In real life, electronic toll collection was first introduced in Bergen, Norway in 1986, and well into the 21th century many countries still struggle to implement it.
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Old August 31st, 2012, 04:12 PM   #4172
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An acquaintance of mine is bitching all over his facebook about a TUTOR fine. He's a bit dumb though. He believed some crap Twitter account allegedly fed by an "insider" of traffic law enforcement saying Tutor was deactivated on A1 near Piacenza for maintenance. Result: fine for average speed of 153 km/h which he posted on his facebook.
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Old August 31st, 2012, 04:15 PM   #4173
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Quote:
Originally Posted by italystf View Post
What are UK and Spanish republics?
Ops!
You're right .
I meant Systems, instead of Republic...
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Old August 31st, 2012, 04:18 PM   #4174
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Enough, or you'll force me to explain the Electoral College!

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I didn't vote for him....

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Old August 31st, 2012, 04:21 PM   #4175
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Quote:
Originally Posted by Suburbanist
An acquaintance of mine is bitching all over his facebook about a TUTOR fine. He's a bit dumb though. He believed some crap Twitter account allegedly fed by an "insider" of traffic law enforcement saying Tutor was deactivated on A1 near Piacenza for maintenance. Result: fine for average speed of 153 km/h which he posted on his facebook.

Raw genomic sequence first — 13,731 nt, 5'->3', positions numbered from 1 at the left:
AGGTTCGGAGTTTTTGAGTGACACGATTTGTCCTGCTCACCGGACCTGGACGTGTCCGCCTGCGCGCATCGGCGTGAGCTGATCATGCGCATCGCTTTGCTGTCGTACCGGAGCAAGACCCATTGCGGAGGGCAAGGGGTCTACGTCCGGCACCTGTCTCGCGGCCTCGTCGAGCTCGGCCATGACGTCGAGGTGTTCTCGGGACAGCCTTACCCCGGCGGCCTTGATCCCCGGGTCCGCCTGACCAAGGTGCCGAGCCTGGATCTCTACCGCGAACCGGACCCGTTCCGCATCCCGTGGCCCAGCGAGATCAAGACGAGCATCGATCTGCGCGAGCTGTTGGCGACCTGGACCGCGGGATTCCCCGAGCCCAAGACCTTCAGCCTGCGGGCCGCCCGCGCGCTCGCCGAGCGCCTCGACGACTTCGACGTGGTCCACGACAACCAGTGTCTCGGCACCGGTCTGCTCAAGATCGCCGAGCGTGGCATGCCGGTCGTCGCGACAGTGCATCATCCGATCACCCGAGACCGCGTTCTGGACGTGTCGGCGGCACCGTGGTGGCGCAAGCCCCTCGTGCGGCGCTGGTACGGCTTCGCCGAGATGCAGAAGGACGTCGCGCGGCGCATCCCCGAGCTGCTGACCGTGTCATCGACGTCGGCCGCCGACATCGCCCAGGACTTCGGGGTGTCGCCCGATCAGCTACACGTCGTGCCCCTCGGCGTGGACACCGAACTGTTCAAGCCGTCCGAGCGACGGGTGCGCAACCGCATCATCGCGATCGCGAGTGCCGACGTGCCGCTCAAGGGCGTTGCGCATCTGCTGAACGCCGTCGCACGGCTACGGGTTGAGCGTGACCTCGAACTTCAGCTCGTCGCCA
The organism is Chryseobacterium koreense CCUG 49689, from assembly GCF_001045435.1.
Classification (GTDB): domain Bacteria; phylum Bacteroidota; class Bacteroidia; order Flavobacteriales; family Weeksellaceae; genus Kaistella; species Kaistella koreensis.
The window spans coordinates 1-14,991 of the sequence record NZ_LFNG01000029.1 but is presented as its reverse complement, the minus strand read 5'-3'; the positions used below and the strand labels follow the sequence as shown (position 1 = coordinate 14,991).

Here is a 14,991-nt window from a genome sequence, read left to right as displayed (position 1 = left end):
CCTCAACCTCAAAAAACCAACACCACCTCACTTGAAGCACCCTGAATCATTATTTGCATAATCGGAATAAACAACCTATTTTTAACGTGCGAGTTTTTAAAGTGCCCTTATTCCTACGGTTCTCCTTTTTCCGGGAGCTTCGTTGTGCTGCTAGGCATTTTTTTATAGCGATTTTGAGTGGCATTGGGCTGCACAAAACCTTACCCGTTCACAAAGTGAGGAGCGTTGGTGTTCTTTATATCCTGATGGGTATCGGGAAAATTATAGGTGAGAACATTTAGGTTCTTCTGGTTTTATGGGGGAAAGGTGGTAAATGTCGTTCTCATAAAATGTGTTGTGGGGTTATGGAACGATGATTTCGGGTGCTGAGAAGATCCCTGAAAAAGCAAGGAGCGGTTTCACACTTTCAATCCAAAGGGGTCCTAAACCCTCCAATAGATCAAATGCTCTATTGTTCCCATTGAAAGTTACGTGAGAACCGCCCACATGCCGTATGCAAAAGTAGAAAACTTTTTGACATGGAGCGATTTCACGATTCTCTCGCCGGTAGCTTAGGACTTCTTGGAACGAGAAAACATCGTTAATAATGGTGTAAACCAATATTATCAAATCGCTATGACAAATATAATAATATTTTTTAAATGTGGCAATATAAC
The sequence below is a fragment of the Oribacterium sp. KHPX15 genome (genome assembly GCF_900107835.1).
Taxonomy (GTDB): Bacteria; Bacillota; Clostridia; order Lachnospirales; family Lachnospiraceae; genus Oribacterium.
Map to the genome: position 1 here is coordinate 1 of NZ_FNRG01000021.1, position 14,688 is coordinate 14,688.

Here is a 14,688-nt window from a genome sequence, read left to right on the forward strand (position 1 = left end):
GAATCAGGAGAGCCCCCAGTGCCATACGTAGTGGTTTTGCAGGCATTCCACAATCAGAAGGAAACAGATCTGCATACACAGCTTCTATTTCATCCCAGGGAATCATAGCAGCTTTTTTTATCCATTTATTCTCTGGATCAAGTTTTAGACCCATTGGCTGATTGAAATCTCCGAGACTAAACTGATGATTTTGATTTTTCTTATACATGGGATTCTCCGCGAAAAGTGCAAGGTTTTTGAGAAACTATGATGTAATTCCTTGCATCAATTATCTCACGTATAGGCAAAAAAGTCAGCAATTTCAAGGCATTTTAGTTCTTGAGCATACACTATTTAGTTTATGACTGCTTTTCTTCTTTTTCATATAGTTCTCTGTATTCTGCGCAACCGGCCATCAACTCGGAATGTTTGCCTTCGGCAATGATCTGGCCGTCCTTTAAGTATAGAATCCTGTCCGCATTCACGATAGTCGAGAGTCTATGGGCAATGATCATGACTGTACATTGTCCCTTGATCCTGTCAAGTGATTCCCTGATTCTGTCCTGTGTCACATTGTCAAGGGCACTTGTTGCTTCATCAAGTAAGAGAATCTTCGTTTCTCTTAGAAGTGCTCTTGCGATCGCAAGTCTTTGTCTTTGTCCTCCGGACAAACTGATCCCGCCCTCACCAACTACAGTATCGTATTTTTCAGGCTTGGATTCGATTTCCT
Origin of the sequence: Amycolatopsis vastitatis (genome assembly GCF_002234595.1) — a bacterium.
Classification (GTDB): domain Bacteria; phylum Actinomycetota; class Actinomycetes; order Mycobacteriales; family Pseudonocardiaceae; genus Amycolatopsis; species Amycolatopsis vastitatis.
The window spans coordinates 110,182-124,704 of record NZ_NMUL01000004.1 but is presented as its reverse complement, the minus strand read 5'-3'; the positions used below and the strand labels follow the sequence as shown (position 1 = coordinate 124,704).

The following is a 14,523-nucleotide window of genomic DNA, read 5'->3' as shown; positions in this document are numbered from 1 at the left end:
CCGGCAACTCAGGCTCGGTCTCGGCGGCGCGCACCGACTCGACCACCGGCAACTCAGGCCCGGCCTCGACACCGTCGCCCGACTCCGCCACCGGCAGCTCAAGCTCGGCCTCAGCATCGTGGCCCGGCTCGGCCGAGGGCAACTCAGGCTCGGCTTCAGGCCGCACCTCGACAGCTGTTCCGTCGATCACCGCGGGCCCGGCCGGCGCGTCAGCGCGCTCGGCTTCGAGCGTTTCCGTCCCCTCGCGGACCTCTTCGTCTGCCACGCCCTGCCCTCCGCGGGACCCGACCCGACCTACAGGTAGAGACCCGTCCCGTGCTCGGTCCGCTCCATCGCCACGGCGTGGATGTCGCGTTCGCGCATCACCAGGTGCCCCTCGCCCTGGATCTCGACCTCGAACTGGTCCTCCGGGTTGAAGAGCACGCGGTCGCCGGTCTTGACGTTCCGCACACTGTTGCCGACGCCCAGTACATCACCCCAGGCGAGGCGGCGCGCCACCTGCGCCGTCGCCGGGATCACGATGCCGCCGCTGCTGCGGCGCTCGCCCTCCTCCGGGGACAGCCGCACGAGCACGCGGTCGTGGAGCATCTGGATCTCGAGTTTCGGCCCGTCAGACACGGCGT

If he's so stupid, he deserves it.
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“The transponder’s personalised signal would be picked up when the car passed through an intersection, and then relayed to a central computer which would calculate the charge according to the intersection and the time of day and add it to the car’s bill” - Nobel Economics Prize winner William Vickrey, proposing a system of electronic tolling for the Washington metropolitan area, 1959
In real life, electronic toll collection was first introduced in Bergen, Norway in 1986, and well into the 21th century many countries still struggle to implement it.
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Old August 31st, 2012, 04:24 PM   #4176
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Quote:
Originally Posted by JB Colbert View Post
What you wrote doesn’t have the same meaning.

What you are trying to demonstrate is that our Republic System is not democratic, if compared to the other developed countries.

According to your theory, i.e. the PM elected by the people, neither the UK, German nor Spanish republics are democratic systems; in those countries the PM is the head of the winning party.
Winning party elected by the people. Monti wasn't elected by people according to his electoral, this is anti-democratic. If you know the Democracy Index by The Economist, you should know the Italy in 2011 was classified at the 31 place as "imperfect democracy", even Cape Verde and Mauritius are better classified than us. Much worse if we take exam the press freedom, an essential element for the democracy; Italy classified "partial free" and like always, the last of the developed countries. Useless to say that at the first places of these charts are always Norway, Iceland, Denmark... countries that are really free and democratic.....
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Old August 31st, 2012, 05:09 PM   #4177